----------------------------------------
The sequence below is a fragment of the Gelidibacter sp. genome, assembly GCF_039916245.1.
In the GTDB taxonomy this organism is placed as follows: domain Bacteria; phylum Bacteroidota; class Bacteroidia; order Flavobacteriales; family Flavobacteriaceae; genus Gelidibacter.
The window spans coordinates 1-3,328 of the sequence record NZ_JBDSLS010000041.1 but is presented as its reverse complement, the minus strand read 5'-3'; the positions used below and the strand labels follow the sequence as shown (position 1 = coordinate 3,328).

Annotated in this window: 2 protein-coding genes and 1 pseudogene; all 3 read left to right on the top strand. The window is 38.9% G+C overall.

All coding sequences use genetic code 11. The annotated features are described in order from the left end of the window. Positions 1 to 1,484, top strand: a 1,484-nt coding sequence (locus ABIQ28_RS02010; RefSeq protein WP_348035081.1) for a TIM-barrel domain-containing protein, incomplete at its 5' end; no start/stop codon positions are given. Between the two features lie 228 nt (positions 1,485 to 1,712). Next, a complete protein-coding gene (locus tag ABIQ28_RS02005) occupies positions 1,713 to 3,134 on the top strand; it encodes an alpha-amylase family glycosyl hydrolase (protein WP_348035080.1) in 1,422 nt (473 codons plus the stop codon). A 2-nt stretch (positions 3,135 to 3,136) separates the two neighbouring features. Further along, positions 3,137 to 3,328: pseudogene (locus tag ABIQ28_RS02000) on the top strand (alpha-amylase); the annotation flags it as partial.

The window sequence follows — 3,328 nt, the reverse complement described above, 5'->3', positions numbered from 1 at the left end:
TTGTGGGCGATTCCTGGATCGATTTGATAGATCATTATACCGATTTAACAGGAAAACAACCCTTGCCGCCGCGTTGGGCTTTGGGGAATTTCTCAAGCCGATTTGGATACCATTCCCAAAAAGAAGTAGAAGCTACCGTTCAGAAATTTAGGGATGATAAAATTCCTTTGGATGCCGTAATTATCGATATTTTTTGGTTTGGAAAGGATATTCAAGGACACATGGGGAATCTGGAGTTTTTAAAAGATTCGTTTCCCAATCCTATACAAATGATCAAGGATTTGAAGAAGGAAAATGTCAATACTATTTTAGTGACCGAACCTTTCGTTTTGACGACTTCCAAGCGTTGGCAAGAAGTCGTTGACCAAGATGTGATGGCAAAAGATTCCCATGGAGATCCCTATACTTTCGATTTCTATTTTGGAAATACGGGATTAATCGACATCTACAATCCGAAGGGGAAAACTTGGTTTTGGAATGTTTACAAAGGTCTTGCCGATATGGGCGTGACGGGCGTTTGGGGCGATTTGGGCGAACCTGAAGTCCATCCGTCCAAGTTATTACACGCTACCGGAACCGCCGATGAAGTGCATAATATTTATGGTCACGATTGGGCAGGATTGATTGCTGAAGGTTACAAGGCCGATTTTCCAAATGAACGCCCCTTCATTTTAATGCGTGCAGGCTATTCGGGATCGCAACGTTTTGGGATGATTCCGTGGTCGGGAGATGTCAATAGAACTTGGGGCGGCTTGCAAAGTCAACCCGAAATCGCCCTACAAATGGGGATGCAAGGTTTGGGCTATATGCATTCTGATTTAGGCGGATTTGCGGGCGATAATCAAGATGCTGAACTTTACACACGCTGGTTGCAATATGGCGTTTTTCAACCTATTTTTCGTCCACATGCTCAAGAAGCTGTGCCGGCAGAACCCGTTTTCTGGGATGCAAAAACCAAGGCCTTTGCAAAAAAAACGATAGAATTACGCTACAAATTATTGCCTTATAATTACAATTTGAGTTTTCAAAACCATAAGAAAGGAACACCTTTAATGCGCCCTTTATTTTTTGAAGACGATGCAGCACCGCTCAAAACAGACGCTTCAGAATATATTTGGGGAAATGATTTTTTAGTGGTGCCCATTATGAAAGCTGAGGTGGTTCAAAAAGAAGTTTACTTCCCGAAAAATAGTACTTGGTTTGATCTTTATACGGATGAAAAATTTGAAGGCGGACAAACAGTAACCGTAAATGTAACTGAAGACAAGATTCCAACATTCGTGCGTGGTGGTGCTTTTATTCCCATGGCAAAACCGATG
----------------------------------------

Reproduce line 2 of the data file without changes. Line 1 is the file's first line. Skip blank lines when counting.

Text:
In the GTDB taxonomy this organism is placed as follows: domain Bacteria; phylum Bacteroidota; class Bacteroidia; order Flavobacteriales; family Flavobacteriaceae; genus Gelidibacter.